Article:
56 *Lukaski, H.C. and Mendez, J., Relationship between fat free weight and urinary 3 methylhistidine excretion in man, Metabolism (1980) 29:758 761.
57Mendez, J. et al., "Fat-free mass as a function of maximal oxygen consumption an 24-hour urinary creatinine, and 3-methylhistidine excretion," Am. J. Clin. Nutr. (1984) 39:710-714.
58 *Mendez, J. et al., Fat free mass as a function of maximal oxygen consumption an 24 hour urinary creatinine, and 3 methylhistidine excretion, Am. J. Clin. Nutr. (1984) 39:710 714.
59Millward, D. J. and P. C. Bates, "3-Methylhistidine turnover in the whole body, and the contribution of skeletal muscle and intestine to urinary 3-methylhistidine excretion in the adult rat," Biochem. J. (1983) 214:607-615.
60 *Millward, D. J. and P. C. Bates, 3 Methylhistidine turnover in the whole body, and the contribution of skeletal muscle and intestine to urinary 3 methylhistidine excretion in the adult rat, Biochem. J. (1983) 214:607 615.
61Millward, D.J. et al., "Quantitative importance of non-skeletal-muscle sources of N-tau-methyl-histidine in urine," Biochem. J. (1980) 190:225-228.
62 *Millward, D.J. et al., Quantitative importance of non skeletal muscle sources of N tau methyl histidine in urine, Biochem. J. (1980) 190:225 228.
63Nishizawa, M. et al., "Fractional catabolic rates of myosin and actin estimated by urinary excretion of N-methyl histidine: the effect of dietary protein level on catabolic rates under conditions of restricted food intake," Br. J. Nutr. (1977) 37:345-353.
64 *Nishizawa, M. et al., Fractional catabolic rates of myosin and actin estimated by urinary excretion of N methyl histidine: the effect of dietary protein level on catabolic rates under conditions of restricted food intake, Br. J. Nutr. (1977) 37:345 353.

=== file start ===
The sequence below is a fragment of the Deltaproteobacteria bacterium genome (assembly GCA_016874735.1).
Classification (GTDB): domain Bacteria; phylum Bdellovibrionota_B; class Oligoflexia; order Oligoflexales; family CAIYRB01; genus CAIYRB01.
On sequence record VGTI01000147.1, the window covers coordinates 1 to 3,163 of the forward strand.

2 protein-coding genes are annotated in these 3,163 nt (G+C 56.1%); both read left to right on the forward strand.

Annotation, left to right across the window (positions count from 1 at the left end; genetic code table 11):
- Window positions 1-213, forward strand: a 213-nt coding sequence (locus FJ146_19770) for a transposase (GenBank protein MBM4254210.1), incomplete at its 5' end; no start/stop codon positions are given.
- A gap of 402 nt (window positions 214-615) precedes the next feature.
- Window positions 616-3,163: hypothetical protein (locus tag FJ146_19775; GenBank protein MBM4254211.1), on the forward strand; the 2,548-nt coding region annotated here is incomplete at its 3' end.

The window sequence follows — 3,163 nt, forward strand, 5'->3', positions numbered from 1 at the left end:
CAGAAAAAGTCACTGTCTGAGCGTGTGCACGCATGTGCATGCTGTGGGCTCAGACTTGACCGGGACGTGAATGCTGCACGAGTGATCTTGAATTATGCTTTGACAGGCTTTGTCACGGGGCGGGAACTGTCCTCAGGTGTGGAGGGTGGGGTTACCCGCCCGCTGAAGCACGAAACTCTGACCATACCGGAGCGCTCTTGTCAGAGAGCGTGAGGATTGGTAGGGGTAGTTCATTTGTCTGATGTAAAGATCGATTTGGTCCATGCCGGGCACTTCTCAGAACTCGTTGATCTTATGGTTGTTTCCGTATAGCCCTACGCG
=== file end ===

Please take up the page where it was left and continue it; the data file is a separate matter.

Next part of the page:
65Pencharz, P.B. et al., "The effect of an energy-restricted diet on the protein metabolism of obese adolescents: nitrogen-balance and whole-body nitrogen turnover," Clin. Sci. (1980) 59:13-18.
66 *Pencharz, P.B. et al., The effect of an energy restricted diet on the protein metabolism of obese adolescents: nitrogen balance and whole body nitrogen turnover, Clin. Sci. (1980) 59:13 18.
67Rathmacher, J. et al., "The use of compartmental models of 3-methylhistidine flux to evaluate skeletal muscle protein turnover in implanted steers," J. Anim. Sci. (1993) 71:135 (Abstract).
68 *Rathmacher, J. et al., The use of compartmental models of 3 methylhistidine flux to evaluate skeletal muscle protein turnover in implanted steers, J. Anim. Sci. (1993) 71:135 (Abstract).
69Rathmacher, J.A. et al., "A compartmental model of 3-methylhistidine metabolism in humans," Am. Physiological Soc. (1995), pp. E193-E198.
70Rathmacher, J.A. et al., "A compartmental model to measure 3-methylhistidine production in dogs following surgery," J. Nutr. (1994).
71Rathmacher, J.A. et al., "Estimation of 3-methylhistidine production in swine by compartmental analysis," Ann. Meeting Animal Sci. & International Soc. of Applied Ethology (Aug. 1992) abstract.
72Rathmacher, J.A. et al., "Estimation of 3-methylhistidine production in swine by compartmental analysis," J. Anim. Sci. (1992) Abstract, 70:194.
73Rathmacher, J.A. et al., "Measurement of 3-methylhistidine production in lambs by using compartmental-kinetic analysis," Br. J. Nutr. (1992) 69:743-755.
74Rathmacher, J.A. et al., "Relationship between de novo 3-methylhistidine metabolism and body composition in pigs," J. Anim. Sci (1995).